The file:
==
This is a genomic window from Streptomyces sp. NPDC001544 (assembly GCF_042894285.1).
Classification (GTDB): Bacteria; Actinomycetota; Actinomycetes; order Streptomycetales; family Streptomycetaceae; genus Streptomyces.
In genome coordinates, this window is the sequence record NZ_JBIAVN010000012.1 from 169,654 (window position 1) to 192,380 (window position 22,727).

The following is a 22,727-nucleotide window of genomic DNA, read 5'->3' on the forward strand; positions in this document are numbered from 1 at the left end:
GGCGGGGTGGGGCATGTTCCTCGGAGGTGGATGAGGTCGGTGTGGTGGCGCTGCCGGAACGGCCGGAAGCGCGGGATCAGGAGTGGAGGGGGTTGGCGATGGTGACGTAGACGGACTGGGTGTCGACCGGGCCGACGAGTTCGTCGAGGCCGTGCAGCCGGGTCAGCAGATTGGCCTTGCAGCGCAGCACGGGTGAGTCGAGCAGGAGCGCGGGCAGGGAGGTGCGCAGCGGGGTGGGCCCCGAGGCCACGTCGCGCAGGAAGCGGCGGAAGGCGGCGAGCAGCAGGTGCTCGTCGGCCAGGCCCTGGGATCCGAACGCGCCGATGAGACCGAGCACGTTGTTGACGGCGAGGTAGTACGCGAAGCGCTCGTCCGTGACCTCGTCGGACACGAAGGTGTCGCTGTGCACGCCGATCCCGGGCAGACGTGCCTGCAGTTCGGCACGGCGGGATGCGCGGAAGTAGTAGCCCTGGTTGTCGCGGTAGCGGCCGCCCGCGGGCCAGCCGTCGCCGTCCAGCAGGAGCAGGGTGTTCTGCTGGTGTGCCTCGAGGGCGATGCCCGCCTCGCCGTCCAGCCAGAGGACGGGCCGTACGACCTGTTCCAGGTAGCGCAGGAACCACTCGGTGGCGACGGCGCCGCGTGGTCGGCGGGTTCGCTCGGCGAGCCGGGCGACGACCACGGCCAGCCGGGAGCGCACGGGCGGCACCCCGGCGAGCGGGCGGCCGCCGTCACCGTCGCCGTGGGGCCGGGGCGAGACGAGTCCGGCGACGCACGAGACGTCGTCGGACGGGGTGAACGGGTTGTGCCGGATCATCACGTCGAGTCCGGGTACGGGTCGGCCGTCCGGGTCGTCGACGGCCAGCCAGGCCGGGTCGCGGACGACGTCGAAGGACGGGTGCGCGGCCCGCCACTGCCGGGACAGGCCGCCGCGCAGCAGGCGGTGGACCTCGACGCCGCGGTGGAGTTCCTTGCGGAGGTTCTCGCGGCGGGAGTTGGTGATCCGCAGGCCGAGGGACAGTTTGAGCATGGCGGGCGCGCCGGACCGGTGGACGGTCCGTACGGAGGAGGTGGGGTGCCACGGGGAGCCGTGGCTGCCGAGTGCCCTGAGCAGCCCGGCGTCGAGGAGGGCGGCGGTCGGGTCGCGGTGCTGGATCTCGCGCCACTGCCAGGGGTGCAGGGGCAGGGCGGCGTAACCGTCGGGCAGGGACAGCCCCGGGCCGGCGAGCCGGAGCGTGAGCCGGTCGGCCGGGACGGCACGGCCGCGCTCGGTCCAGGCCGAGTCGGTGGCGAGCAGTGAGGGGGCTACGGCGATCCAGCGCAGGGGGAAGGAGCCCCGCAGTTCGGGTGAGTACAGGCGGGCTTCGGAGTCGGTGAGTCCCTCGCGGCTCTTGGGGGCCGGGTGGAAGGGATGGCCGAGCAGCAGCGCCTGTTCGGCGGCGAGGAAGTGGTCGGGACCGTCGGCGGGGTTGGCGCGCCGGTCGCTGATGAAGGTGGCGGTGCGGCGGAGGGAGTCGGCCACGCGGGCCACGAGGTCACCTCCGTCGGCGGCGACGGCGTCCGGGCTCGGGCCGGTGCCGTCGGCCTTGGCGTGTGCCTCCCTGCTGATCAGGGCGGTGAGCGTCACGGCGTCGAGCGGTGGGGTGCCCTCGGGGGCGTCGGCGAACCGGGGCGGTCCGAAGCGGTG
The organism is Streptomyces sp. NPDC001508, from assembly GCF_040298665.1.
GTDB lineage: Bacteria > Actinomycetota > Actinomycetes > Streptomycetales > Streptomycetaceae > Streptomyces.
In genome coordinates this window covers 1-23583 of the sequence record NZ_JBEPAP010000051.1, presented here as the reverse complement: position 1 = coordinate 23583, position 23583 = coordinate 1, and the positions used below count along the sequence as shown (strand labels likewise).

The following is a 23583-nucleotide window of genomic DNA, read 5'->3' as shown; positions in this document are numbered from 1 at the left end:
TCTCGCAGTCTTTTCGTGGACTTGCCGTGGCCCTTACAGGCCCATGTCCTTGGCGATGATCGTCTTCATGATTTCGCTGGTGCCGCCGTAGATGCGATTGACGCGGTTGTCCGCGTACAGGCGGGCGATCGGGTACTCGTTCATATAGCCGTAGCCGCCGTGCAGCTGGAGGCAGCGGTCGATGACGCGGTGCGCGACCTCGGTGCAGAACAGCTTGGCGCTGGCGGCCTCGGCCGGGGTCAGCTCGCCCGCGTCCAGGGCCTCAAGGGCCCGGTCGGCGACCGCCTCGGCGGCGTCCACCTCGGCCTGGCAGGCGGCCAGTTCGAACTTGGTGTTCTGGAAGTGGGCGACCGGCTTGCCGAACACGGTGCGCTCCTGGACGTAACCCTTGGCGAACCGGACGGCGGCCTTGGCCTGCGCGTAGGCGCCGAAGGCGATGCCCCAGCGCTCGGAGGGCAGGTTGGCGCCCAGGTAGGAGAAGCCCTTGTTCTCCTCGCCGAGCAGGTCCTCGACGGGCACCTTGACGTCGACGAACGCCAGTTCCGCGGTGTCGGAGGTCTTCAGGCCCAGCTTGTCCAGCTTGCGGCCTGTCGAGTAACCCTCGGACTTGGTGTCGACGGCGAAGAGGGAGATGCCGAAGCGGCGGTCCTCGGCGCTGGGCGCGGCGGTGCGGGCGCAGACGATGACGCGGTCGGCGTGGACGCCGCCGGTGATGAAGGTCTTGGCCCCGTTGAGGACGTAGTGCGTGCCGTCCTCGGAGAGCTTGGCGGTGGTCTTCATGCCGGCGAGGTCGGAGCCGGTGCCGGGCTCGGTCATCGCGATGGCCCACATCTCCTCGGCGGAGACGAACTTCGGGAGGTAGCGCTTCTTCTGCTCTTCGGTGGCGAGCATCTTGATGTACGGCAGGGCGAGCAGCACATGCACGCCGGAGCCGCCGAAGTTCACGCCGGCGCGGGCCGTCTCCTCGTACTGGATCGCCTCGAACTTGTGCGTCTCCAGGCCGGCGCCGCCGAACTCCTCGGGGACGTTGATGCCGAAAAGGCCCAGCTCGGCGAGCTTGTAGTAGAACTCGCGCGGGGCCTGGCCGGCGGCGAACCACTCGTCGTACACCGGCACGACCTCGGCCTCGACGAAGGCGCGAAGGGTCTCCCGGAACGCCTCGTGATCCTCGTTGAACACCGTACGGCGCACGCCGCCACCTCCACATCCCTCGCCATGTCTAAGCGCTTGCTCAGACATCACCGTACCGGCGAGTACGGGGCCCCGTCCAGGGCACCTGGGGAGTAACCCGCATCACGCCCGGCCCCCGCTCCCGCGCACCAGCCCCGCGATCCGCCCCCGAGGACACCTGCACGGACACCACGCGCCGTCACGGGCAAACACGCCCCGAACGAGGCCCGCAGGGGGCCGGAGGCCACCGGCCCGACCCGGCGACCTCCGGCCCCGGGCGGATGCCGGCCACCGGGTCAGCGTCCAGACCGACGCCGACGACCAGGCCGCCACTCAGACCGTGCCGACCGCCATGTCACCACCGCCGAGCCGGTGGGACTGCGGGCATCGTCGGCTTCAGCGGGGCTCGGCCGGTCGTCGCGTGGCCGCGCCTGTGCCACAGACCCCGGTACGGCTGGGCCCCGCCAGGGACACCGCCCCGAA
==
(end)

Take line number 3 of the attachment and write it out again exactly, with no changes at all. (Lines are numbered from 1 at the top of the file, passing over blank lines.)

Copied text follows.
In genome coordinates, this window is the sequence record NZ_JBIAVN010000012.1 from 169,654 (window position 1) to 192,380 (window position 22,727).